Now for the good part ... The image quality on the EM10 is literally 95% of the image quality of my full frame A7 (both using the good glass). I'm talking about at full 100% crop. Now, to be sure, the EM10 is not an exact A7 equivalent. The 95% holds true only in reasonable light. In the lowest light the EM10, though good ... and slightly better than most APS-C cameras like the NEX-6, is simply no match for the full frame A7. But, for the money, and with the Olympus 25mm f1.8 lens, the little EM10 is excellent, and even is 95% of the image quality and capability (fast AF and 8fps vs 10fps, etc) of the EM1 to my eyes (in decent light). And the in-camera image stabilization makes it an even better bargain than many cameras. In fact, though I bought the camera to use as a third level camera in my "fleet", I am absolutely convinced it is slightly better than my NEX-6 with good glass. And I'm a Sony guy that owns an RX100 (by the way, the EM10 is significantly better than the 100 even though I love the little RX100), and an RX1 along with the NEX-6 and A7. I shot with the kit 14-42 Olympus, but it is not in the same league as the 25mm f1.8 Olympus glass. So I simply keep the better lens on the camera. I have found I can crop in on the raw EM10 image shot with the better glass and get the equivalent magnification the 14-42 would have given me by zoom ... and the f1.8 image is still better than or equal to the uncropped, zoomed-in image of the kit lens.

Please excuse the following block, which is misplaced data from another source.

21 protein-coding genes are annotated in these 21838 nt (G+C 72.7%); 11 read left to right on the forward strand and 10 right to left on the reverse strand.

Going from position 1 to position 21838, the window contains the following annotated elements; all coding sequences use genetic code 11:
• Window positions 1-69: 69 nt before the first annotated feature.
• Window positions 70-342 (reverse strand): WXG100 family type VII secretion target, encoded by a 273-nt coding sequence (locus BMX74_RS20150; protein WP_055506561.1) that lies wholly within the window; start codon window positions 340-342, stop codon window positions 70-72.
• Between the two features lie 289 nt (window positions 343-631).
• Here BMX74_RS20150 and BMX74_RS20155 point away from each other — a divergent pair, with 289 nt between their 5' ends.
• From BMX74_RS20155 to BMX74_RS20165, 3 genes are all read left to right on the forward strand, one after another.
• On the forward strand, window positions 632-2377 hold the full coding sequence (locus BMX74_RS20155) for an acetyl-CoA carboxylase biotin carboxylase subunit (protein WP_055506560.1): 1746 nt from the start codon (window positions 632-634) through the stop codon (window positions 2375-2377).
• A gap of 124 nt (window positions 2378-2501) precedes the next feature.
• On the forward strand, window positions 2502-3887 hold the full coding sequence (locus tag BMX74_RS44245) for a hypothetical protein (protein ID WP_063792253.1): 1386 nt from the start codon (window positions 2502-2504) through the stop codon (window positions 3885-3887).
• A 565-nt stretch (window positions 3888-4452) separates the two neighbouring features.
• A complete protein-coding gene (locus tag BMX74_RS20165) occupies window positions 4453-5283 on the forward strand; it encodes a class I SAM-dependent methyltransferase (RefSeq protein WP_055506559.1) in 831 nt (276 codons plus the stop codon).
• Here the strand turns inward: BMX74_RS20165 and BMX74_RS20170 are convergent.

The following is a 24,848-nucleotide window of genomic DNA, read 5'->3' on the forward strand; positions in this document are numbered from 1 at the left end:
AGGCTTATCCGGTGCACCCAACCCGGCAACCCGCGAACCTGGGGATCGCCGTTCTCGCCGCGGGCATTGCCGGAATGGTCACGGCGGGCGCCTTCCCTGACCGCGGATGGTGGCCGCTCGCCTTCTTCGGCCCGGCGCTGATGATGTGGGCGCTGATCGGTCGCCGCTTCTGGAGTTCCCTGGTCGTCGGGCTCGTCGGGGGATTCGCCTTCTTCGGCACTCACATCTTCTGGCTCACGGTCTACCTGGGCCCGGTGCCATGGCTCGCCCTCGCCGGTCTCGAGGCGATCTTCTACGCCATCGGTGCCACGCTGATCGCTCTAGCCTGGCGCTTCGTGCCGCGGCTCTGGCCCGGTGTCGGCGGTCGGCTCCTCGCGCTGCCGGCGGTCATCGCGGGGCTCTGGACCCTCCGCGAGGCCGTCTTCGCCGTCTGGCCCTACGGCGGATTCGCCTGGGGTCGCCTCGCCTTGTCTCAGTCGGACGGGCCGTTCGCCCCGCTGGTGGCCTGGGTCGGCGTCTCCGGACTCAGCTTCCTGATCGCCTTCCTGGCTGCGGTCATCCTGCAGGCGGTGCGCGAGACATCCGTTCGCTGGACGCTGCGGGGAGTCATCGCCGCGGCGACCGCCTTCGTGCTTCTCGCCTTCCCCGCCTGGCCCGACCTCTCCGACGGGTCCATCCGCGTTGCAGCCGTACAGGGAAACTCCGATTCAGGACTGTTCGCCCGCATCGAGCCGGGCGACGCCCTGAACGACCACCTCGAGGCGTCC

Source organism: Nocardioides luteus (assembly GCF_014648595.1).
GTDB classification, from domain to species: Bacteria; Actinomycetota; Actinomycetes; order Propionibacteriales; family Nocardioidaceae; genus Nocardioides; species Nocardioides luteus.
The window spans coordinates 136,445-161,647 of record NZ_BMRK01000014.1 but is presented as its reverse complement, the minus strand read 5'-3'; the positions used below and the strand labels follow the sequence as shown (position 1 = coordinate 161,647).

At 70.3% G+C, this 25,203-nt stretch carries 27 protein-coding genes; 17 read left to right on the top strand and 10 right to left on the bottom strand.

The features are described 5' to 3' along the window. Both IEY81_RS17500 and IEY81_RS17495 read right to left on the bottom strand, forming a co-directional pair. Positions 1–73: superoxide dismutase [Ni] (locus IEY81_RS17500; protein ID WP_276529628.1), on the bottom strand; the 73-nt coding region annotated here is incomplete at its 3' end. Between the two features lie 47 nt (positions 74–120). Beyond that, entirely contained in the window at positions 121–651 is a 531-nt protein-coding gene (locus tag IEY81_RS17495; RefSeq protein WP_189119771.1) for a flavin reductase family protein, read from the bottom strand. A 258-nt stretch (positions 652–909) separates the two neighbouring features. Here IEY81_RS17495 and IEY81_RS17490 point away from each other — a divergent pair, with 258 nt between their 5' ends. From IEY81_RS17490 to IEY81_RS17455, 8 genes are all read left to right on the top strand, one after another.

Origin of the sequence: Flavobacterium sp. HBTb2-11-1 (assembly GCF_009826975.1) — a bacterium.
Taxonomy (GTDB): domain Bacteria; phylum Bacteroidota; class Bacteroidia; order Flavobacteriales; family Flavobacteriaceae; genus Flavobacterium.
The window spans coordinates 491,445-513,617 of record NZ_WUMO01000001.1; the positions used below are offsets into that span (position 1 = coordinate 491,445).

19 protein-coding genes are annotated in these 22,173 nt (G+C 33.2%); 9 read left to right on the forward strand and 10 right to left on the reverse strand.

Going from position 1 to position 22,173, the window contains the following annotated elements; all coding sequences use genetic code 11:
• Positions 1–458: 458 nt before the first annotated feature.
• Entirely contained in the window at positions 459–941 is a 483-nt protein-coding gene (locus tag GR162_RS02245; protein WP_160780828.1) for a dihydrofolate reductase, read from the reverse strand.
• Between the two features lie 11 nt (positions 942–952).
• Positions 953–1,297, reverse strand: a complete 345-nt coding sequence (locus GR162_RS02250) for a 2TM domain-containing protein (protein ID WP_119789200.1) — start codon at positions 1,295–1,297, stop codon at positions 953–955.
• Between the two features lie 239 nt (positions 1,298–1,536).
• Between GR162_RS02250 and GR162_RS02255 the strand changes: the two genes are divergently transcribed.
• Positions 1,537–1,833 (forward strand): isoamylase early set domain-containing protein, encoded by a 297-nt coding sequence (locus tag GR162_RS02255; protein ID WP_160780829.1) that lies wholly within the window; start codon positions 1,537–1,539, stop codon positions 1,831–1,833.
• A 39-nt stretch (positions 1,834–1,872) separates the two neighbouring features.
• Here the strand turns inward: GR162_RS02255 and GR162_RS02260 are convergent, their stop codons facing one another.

So, it's a go everywhere little camera that absolutely can replace my full frame A7 in a lot of my work. I'm simply amazed. I think the little EM10 just kicked my NEX-6 out of second place in my arsenal. The best part IMHO is that the EM10 is 90% of the camera the EM1 is ... to me. I don't need the weather sealing and would never knowingly take a weather sealed camera into a downpour anyway. But that's just the nature of my work I guess. Perhaps some people don't have an option and must be in the weather. I wanted to shoot a few thousand shots before I reviewed the little gem. The focus speed is virtually identical between the EM1 and the EM10. The same image processor gives practically the same noiseless higher ISO image quality. The EM1 has a slightly better image quality due to the lack of an anti aliasing filter, and the EM1 snaps 10fps vs 8fps for the EM10. The 3 axis image stabilization on the EM10 does about 85% of the work the 5 axis stablization of the EM1 does because the EM10 keeps the 3 most important corrections (yaw, roll and pitch).